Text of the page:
"You are putting so much pressure on me, sir," he says to me as he sits down to have his meal. "Kahin baahar jaate; we could have met for lunch, at a café or gone for a drink and done this properly. This is so hurried."
Under the radar
Five years since his debut, Singh has realised two things about stardom: 1) It’s impossible to be a “normal person”, and 2) It’s difficult to be yourself, the moment you step out of the house.
Singh believes that technology has made it “so much more difficult to be a movie star in India”. “Everyone has a mobile phone with a camera; every phone can record video. You have to be prepared to be captured. It’s very easy to be misconstrued and presented in ways that you wouldn’t prefer. If I take a selfie with bags under my eyes, it becomes a hashtag. After becoming famous, I’ve realised how overrated fame is. It gets in the way of normal life.”
There are also times when the ‘star’ gets whipped into shape when he pushes the envelope like perhaps the time he decided to endorse a condom brand. “My father pulls me up, and rightly so,” Singh says. “The main struggle between my father and I is that he thinks I’m too impulsive. He wants me to consider every aspect of a situation and make an informed decision.” Even Ranveer Singh isn’t spared that dreaded “where’s your life going?” conversation.
Being impulsive might have led to a few headlines and controversies now and again, but Singh says that being wary or calculated is “just not who I am as a person. It’s not in my constitution”. “I hope I trust my instincts more than my impulses.”
When he manages to leave the stardom on the coat hanger; when he’s Ranveer Bhavnani (the name he was born with) and not Ranveer Singh, he loves “catching up on sleep, exercising, watching movies, and most importantly, gaming,” Singh says. FIFA becomes a blood-sport. “My two best friends and I play rough, it becomes pretty heated and intense, and there’s lots of gaali-galoch.”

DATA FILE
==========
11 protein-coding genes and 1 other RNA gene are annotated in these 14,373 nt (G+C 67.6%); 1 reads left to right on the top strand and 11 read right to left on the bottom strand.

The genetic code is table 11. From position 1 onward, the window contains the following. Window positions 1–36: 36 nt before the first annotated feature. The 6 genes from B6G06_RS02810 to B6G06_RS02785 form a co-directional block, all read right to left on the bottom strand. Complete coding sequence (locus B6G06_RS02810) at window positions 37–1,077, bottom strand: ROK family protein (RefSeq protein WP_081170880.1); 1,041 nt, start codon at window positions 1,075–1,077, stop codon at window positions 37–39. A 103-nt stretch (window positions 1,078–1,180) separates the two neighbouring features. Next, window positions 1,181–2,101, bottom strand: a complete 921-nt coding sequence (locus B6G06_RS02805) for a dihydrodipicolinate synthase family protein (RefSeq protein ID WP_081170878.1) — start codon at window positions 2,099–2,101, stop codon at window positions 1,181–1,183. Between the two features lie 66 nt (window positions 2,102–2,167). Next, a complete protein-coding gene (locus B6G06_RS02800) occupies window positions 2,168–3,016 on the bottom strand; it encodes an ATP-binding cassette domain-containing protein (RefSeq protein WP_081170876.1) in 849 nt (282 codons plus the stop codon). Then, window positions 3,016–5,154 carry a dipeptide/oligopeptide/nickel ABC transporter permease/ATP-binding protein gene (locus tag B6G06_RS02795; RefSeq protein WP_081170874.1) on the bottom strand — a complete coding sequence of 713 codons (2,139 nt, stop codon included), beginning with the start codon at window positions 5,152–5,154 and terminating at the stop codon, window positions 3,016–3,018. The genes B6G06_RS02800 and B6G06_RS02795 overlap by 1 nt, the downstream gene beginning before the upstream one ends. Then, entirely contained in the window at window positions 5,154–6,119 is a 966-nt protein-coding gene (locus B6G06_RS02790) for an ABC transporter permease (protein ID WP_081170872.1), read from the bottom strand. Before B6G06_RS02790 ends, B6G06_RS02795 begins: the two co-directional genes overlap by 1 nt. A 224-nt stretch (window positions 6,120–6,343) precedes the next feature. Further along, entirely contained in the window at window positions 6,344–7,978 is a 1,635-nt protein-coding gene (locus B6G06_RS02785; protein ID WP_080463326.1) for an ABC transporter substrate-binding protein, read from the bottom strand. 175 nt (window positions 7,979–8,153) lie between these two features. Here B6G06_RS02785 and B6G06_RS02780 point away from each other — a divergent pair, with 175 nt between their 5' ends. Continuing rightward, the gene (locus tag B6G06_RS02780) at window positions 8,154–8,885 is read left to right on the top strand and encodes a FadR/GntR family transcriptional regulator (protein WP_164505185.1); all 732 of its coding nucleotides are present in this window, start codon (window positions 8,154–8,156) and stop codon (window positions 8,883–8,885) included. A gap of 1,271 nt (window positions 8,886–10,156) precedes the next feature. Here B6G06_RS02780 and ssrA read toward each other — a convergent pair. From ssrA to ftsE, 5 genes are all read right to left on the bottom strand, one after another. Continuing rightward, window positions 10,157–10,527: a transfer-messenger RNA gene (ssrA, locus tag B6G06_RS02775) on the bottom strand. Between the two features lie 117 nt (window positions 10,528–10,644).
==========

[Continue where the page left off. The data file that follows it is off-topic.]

Picking them right
He’s less of a man-child when he’s picking roles. In the famous words of Robert De Niro, the talent is in the choices. And Singh has made the most unusual ones so far.
In his debut film Band Baaja Baaraat, he was an unpolished Delhi boy with his heart on his sleeve (he’s said “it’s still the performance I enjoy watching the most”). In Lootera (2013), he played a con-man (he did it to know what “nuance” and “thehrav” was all about). In Ramleela (2013), he played a red-blooded Romeo from Gujarat’s Rabadi community (he turned the loverboy Romeo into a sexed-up smouldering adult) and in the recently released Dil Dhadakne Do (2015), he was a complete brat (too close to how we know him).
Apart from obvious factors while choosing roles (“engaging script, good role”), Singh tries to strike off things that may not even exist on other actors’ lists. “The world that the film is set in matters to me,” he says.
Going to the same type of sets, saying the same type of lines “pakaos” him. “When the first reading or the narration changes something in me on an emotional level, I realise I’ve got something good to work with. I am not an over-thinker; I won’t read it twice or ask for more narrations.” What also works in his favour is that he is “extremely thick-skinned when it comes to criticism,” says Chadda. “He doesn’t get bogged down by it.”
Singh is aware that there’s a certain level of abandon in his performances that not many possess. “I debuted in Bollywood without inhibitions, and I don’t want to develop any fears now,” he says. “Nothing is more detrimental to an actor than the lack of total surrender.”
Interestingly, most onscreen worlds that Singh has inhabited so far had been abandoned by other actors at some point. Band Baaja Baaraat and Dil Dhadakne Do were first offered to Ranbir Kapoor, Lootera had been written years before Singh signed-up, Bajirao Mastani had changed about half-a-dozen hands from Hrithik Roshan to Ajay Devgn to Salman Khan, before Bhansali zeroed-in on him.
But every single time, Singh swooped into action and made the role and the film his own. “The journey of the material is of no consequence,” Singh says. “I’m a strong believer of the ‘now’. I have to make my decisions irrespective of these things; otherwise I will end up making corrupt decisions. I give the material the respect that it deserves.”